The DShK 1938 (Cyrillic: ДШК, for Russian: Дегтярёва-Шпагина Крупнокалиберный, romanized: Degtyaryova-Shpagina Krupnokaliberny, "Degtyaryov-Shpagin large-calibre") is a Soviet heavy machine gun with a V-shaped butterfly trigger, firing the 12.7×108mm cartridge. The weapon was also used as a heavy infantry machine gun, where it was frequently deployed with a two-wheeled mounting and a single-sheet armour-plate shield. The DShK's name is derived from its original designer, Vasily Degtyaryov, and Georgi Shpagin, who later improved the cartridge feed mechanism. It is sometimes nicknamed Dushka (a dear or beloved person) in Russian-speaking countries, from the abbreviation. Alongside the American M2 Browning, the DShK is the only .50 caliber machine gun designed prior to World War II that remains in service to the present day.
Requiring a heavy machine gun similar to the M2 Browning, development of the DShK began in the Soviet Union in 1929 and the first design was finalised by Vasily Degtyaryov in 1931. The initial design used the same gas operation from the Degtyaryov machine gun, and used a 30 round drum magazine, but had a poor rate of fire. Georgy Shpagin revised the design by changing it to a belt-fed with a rotary-feed cylinder, and the new machine gun began production in 1938 as the DShK 1938.
During World War II, the DShK was used by the Red Army, with a total of 9,000 produced during the war. It was used mostly in anti-aircraft roles on vehicles such as the GAZ-AA truck, IS-2 tank, ISU-152 self-propelled artillery, and the T-40 amphibious tank. Similar to the PM M1910 Maxim, when deployed against infantry, the DShK was used with a two-wheeled trolley, with which the machine gun weighed a total of 346 pounds (157 kg). In 1944, a much cheaper muzzle brake patterned after the Polish Wz. 35 anti-tank rifle was introduced instead of the complicated early design. After 1945, the DShK was exported widely to other countries in the Eastern Bloc.
In 1946, an improved variant was produced, with a revised muzzle and feeding system. Named the DShK 38/46 or DShK-M, over a million were produced from 1946-1980. The gun was also revised to become more reliable, and easier to manufacture. The new DShK was produced under license in Pakistan, Iran, Yugoslavia, Romania and Czechoslovakia. Czechoslovak variant, most often encountered on quads, is visually distinguishable by a rectangular muzzle brake. China produced their own variant of the design, designated the Type 54.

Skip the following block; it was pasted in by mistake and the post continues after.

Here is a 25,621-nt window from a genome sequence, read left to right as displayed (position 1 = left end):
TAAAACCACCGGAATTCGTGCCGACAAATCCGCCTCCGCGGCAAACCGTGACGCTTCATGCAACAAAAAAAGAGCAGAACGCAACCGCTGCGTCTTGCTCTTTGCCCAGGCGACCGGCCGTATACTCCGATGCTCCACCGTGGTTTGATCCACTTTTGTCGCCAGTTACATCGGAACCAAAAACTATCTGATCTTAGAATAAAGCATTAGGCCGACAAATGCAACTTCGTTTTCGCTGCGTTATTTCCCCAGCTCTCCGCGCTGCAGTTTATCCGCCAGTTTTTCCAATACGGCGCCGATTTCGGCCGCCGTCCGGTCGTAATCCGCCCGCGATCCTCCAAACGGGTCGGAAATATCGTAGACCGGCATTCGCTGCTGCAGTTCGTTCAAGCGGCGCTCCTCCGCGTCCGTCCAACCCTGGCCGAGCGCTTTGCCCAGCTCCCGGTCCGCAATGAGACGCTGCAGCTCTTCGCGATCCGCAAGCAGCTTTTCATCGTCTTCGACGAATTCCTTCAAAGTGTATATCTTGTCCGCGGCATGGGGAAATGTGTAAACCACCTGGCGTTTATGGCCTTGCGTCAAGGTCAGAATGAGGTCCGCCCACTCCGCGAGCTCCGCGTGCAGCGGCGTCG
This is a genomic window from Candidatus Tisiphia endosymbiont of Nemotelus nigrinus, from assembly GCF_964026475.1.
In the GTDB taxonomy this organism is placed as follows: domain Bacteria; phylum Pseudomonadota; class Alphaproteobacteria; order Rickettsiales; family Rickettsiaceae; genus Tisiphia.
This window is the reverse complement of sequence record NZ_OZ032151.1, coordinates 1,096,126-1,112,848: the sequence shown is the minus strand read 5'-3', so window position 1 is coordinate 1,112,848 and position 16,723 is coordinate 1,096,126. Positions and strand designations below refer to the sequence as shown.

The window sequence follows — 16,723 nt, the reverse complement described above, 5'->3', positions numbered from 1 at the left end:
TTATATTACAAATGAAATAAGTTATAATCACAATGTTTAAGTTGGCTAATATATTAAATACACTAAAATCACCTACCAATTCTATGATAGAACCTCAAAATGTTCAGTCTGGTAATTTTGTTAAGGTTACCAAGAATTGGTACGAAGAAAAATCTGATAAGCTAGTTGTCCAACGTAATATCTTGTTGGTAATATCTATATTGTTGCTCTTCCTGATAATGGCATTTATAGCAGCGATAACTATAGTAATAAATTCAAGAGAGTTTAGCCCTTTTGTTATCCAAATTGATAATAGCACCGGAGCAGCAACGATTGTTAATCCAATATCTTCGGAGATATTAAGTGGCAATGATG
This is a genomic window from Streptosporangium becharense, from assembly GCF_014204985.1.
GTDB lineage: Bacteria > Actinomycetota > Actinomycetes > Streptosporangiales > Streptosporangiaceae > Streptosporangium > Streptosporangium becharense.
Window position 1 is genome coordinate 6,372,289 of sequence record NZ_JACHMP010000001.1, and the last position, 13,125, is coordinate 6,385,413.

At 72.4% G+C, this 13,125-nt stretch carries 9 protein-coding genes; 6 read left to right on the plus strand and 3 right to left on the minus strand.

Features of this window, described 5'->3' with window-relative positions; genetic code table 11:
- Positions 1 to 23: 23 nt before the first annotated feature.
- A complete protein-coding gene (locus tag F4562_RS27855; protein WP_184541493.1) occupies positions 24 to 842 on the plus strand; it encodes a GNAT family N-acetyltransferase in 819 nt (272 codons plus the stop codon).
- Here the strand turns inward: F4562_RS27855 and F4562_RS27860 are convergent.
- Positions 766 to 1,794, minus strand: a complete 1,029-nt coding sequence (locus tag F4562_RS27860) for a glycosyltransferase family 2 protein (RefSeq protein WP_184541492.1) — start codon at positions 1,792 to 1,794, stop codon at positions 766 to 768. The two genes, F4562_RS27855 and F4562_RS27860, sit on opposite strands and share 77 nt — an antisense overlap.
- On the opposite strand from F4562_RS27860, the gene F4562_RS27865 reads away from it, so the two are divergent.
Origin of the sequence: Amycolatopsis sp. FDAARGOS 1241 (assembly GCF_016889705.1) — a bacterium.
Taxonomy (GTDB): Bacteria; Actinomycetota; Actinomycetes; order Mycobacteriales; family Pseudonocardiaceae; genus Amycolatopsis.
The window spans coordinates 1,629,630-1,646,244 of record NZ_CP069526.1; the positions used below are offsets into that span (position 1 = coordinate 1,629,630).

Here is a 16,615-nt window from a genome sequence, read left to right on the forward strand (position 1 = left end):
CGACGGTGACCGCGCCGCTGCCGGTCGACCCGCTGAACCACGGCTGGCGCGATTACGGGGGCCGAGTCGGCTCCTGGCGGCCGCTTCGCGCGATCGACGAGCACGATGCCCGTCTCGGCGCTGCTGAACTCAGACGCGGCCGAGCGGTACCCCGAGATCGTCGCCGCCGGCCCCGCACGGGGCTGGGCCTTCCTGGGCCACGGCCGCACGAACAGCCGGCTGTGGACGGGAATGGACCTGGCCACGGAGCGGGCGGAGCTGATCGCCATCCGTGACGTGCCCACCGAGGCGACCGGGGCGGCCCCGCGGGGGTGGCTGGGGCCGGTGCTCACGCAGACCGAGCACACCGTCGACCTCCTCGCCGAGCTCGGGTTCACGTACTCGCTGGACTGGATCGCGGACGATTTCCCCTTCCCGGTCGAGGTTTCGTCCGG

After World War II, DShKs were used widely by communist forces in Vietnam, starting with the Battle of Dien Bien Phu in 1954. While not as powerful as anti-aircraft cannons, the DShK was easier to smuggle through Vietnam, Cambodia and Laos. DShKs were a major threat to American aircraft in the Vietnam War, and of the 7,500 helicopters and fixed-wing aircraft lost during the war, most were destroyed by anti-aircraft guns including DShK.
In June 1988, during The Troubles, a British Army Westland Lynx helicopter was hit 15 times by two Provisional IRA DShKs smuggled from Libya, and forced to crash-land near Cashel Lough Upper, south County Armagh.
Rebel forces utilized DShKs in the Syrian civil war, often mounting the gun on cars. In 2012, the Syrian government claimed to have destroyed 40 such technicals on a highway in Aleppo and six in Dael.
The weapon was used by Ukrainian forces in the 2022 Russian invasion of Ukraine to shoot down Iranian-made Shahed-136 drones. The DShKs are fitted with a searchlight when attacking drones, which MANPADS have been unable to destroy. As many of the DShKs have been left over from the Soviet Union, they have been both cost-effective and one of the most reliable methods of destroying drones.
The DShK is a belt-fed machine gun that uses a butterfly trigger. Firing the 12.7×108mm cartridge at 600 rounds per minute, it has an effective range of 2.4 km (1+1⁄2 mi), and can penetrate up to 20 mm of armor up to a range of 500 m. The DShK has two "spider web" ring sights for use against aircraft. It is used by infantry on tripod mounts, and is deployed on tanks and armored vehicles for use against infantry and aircraft; nearly all Russian-designed tanks prior to the T-64 use the DShK.
- Albania "DShkM" locally produced from a Chinese copy
- Bangladesh Type 54.
- Burkina Faso
- Cape Verde
- Central African Republic
- China: Produced DShKM variant Type 54.
- Czechoslovakia: Produced DShKM variant TK Vz.53 which included a four barrelled version.
- Czech Republic
- East Germany
- Equatorial Guinea
- Iran: Manufactured DShKM variant named MGD 12.7.
- Iraq called the "Doshka" by Iraqis
- India Captured during Kargil War
- Côte d'Ivoire
- North Macedonia
- Mali – Armed and Security Forces of Mali
- Niger
- North Korea
- North Vietnam
- Pakistan: Used by the Pakistan Army. DShKM variant produced locally.
- Poland Produced locally
- Romania Produced locally (still used with TR-85 tanks)
- Rwanda: Used by Rwandan Peacekeepers in Darfur.
- Saudi Arabia
- Sierra Leone
- Sahrawi Arab Democratic Republic
- South Sudan
- Soviet Union: Passed on to successor states.
- Sudan
- Sri Lanka: Used by Tamil Tigers. (former user)
- Ukraine: Also produces a variant with a bipod and large muzzle brake for infantry usage
- Yugoslavia: Manufactured DShKM variant.
A Romanian DShK chambered in 12.7×99mm NATO on display at Expomil 2005.
A soldier with the Ukrainian Land Forces fires a DShKM
DShKM URO VAMTAC
DShKM anti-aircraft machine gun on a T-55 tank loader's roof hatch
The M53 is an anti-aircraft mounting of four 12.7 mm heavy machine guns vz. 38/46 (Czech copy of Soviet DShKM)
Ukrainian soldier firing from a modified DShKM with bipod and pistol grip
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